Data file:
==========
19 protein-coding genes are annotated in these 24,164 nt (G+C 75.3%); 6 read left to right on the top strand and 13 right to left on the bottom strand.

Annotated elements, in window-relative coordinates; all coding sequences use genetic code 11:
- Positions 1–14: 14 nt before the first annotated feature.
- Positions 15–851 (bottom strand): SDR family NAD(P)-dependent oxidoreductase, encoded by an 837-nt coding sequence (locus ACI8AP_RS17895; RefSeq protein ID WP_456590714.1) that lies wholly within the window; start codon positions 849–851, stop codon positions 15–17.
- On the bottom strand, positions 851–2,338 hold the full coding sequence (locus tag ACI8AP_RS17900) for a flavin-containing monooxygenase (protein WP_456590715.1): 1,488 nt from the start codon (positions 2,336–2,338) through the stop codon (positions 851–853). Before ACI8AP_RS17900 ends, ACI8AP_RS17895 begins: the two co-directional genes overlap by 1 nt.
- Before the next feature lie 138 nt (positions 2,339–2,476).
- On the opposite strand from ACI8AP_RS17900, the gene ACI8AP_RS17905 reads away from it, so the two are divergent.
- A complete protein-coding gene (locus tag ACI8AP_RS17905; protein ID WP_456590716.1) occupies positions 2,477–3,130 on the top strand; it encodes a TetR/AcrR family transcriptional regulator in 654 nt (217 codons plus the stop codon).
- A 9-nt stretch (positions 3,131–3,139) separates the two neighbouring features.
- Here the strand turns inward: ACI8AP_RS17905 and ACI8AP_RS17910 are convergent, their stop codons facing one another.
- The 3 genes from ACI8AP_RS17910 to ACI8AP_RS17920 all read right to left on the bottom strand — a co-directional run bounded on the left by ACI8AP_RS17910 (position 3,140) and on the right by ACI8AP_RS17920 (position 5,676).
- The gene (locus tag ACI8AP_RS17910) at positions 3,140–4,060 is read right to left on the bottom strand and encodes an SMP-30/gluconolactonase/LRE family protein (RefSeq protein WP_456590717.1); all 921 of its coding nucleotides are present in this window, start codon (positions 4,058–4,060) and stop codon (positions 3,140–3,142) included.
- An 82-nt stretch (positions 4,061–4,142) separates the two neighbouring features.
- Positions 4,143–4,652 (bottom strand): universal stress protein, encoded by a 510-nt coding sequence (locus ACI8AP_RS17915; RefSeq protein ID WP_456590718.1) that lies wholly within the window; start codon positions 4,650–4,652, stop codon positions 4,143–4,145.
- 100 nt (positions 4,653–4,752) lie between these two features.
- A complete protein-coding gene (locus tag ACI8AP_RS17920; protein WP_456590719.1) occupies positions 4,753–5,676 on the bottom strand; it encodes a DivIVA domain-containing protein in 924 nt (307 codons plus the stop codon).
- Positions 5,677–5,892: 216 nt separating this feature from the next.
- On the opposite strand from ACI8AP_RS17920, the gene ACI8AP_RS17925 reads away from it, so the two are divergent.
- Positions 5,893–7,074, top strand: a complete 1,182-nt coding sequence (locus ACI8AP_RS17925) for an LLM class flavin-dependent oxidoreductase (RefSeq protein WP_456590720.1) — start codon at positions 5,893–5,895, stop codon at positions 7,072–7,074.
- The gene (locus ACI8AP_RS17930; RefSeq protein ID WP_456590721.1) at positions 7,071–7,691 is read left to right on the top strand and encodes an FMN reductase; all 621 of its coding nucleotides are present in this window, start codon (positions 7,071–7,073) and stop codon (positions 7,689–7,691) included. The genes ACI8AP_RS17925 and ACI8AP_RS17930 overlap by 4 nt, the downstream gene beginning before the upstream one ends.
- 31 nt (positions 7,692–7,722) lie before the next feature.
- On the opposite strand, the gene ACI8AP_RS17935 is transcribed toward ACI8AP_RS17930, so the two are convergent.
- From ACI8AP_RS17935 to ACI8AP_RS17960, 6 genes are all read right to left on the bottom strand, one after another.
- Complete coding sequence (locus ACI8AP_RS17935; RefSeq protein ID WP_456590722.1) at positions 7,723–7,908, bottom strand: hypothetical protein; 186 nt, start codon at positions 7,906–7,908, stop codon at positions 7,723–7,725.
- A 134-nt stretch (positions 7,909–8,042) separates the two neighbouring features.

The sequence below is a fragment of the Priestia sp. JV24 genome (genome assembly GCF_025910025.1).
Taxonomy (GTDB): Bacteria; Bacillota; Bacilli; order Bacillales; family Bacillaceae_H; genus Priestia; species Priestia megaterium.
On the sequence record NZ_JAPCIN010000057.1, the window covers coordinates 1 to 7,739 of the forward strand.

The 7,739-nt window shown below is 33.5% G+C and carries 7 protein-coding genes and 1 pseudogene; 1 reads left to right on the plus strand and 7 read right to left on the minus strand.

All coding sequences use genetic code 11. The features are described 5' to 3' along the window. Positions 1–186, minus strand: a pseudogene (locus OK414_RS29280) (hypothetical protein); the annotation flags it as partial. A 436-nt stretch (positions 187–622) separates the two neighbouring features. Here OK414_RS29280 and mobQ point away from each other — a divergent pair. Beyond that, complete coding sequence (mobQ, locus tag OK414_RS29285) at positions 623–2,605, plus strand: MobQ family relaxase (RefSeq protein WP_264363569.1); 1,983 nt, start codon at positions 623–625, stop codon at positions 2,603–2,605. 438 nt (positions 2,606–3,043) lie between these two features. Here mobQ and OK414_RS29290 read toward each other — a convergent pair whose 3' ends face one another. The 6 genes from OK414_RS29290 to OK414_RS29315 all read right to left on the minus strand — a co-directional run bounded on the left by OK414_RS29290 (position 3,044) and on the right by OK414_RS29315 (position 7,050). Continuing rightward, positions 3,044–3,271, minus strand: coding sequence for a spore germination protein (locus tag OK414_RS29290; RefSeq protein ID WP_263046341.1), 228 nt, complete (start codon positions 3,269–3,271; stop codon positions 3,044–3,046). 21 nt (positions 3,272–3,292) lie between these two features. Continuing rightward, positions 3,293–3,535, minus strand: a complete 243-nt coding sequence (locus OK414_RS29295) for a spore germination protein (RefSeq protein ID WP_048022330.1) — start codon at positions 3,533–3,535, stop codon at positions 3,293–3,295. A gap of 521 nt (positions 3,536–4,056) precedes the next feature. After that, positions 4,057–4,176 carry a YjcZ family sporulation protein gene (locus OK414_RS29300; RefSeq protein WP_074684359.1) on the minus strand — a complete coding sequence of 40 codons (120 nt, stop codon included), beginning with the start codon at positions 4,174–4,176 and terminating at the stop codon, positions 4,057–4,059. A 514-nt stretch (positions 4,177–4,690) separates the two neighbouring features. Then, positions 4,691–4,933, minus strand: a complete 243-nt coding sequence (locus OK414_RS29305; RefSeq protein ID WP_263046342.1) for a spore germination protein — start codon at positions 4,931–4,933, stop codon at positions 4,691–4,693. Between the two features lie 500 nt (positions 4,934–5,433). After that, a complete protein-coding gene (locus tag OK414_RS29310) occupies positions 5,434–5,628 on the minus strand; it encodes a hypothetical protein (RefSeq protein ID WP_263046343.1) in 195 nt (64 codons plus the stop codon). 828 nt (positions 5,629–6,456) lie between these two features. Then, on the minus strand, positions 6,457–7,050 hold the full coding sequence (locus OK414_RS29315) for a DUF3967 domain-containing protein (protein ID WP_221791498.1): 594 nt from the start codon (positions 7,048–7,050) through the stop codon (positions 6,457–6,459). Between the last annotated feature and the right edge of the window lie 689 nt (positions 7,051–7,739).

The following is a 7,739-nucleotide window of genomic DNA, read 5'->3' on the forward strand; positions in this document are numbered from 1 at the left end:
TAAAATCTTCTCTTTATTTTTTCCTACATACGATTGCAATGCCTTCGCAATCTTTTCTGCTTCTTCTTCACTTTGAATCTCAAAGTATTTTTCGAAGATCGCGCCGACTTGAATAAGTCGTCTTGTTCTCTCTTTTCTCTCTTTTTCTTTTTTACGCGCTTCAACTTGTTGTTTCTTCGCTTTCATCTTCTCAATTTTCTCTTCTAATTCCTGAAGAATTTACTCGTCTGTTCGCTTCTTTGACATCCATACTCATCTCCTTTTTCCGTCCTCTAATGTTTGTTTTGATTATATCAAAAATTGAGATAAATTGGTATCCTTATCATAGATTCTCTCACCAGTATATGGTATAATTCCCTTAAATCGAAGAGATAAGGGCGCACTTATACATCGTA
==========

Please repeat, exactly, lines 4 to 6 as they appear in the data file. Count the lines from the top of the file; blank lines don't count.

- Positions 15–851 (bottom strand): SDR family NAD(P)-dependent oxidoreductase, encoded by an 837-nt coding sequence (locus ACI8AP_RS17895; RefSeq protein ID WP_456590714.1) that lies wholly within the window; start codon positions 849–851, stop codon positions 15–17.
- On the bottom strand, positions 851–2,338 hold the full coding sequence (locus tag ACI8AP_RS17900) for a flavin-containing monooxygenase (protein WP_456590715.1): 1,488 nt from the start codon (positions 2,336–2,338) through the stop codon (positions 851–853). Before ACI8AP_RS17900 ends, ACI8AP_RS17895 begins: the two co-directional genes overlap by 1 nt.
- Before the next feature lie 138 nt (positions 2,339–2,476).